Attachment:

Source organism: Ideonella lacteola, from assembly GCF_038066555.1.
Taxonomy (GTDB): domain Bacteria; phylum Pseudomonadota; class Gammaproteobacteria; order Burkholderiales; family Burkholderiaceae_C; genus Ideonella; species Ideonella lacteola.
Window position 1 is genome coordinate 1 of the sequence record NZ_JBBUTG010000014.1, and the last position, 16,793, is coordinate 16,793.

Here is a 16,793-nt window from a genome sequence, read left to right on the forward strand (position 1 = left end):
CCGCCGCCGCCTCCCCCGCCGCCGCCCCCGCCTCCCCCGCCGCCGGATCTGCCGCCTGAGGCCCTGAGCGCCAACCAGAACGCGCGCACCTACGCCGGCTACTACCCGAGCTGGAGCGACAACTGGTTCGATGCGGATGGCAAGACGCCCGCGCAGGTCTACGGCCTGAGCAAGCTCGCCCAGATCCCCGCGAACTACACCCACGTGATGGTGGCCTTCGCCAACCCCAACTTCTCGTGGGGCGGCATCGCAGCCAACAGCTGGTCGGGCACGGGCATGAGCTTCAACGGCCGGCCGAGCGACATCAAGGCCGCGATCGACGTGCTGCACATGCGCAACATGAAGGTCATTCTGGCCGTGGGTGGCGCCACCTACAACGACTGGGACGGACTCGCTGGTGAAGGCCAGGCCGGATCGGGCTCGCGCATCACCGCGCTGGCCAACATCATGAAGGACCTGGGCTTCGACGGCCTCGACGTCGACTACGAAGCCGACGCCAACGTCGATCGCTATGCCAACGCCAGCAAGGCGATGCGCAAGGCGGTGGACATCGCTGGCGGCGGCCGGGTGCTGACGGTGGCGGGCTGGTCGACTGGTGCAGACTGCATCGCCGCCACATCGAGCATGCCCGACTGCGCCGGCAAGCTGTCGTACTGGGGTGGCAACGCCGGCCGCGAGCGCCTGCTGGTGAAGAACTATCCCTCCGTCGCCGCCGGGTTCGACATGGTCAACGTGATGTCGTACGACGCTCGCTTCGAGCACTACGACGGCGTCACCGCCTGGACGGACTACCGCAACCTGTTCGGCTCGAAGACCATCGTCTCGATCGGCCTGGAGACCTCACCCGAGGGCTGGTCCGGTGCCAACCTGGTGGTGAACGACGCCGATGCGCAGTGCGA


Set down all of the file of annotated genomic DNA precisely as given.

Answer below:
Source organism: Ideonella lacteola, from assembly GCF_038066555.1.
Taxonomy (GTDB): domain Bacteria; phylum Pseudomonadota; class Gammaproteobacteria; order Burkholderiales; family Burkholderiaceae_C; genus Ideonella; species Ideonella lacteola.
Window position 1 is genome coordinate 1 of the sequence record NZ_JBBUTG010000014.1, and the last position, 16,793, is coordinate 16,793.

Here is a 16,793-nt window from a genome sequence, read left to right on the forward strand (position 1 = left end):
CCGCCGCCGCCTCCCCCGCCGCCGCCCCCGCCTCCCCCGCCGCCGGATCTGCCGCCTGAGGCCCTGAGCGCCAACCAGAACGCGCGCACCTACGCCGGCTACTACCCGAGCTGGAGCGACAACTGGTTCGATGCGGATGGCAAGACGCCCGCGCAGGTCTACGGCCTGAGCAAGCTCGCCCAGATCCCCGCGAACTACACCCACGTGATGGTGGCCTTCGCCAACCCCAACTTCTCGTGGGGCGGCATCGCAGCCAACAGCTGGTCGGGCACGGGCATGAGCTTCAACGGCCGGCCGAGCGACATCAAGGCCGCGATCGACGTGCTGCACATGCGCAACATGAAGGTCATTCTGGCCGTGGGTGGCGCCACCTACAACGACTGGGACGGACTCGCTGGTGAAGGCCAGGCCGGATCGGGCTCGCGCATCACCGCGCTGGCCAACATCATGAAGGACCTGGGCTTCGACGGCCTCGACGTCGACTACGAAGCCGACGCCAACGTCGATCGCTATGCCAACGCCAGCAAGGCGATGCGCAAGGCGGTGGACATCGCTGGCGGCGGCCGGGTGCTGACGGTGGCGGGCTGGTCGACTGGTGCAGACTGCATCGCCGCCACATCGAGCATGCCCGACTGCGCCGGCAAGCTGTCGTACTGGGGTGGCAACGCCGGCCGCGAGCGCCTGCTGGTGAAGAACTATCCCTCCGTCGCCGCCGGGTTCGACATGGTCAACGTGATGTCGTACGACGCTCGCTTCGAGCACTACGACGGCGTCACCGCCTGGACGGACTACCGCAACCTGTTCGGCTCGAAGACCATCGTCTCGATCGGCCTGGAGACCTCACCCGAGGGCTGGTCCGGTGCCAACCTGGTGGTGAACGACGCCGATGCGCAGTGCGA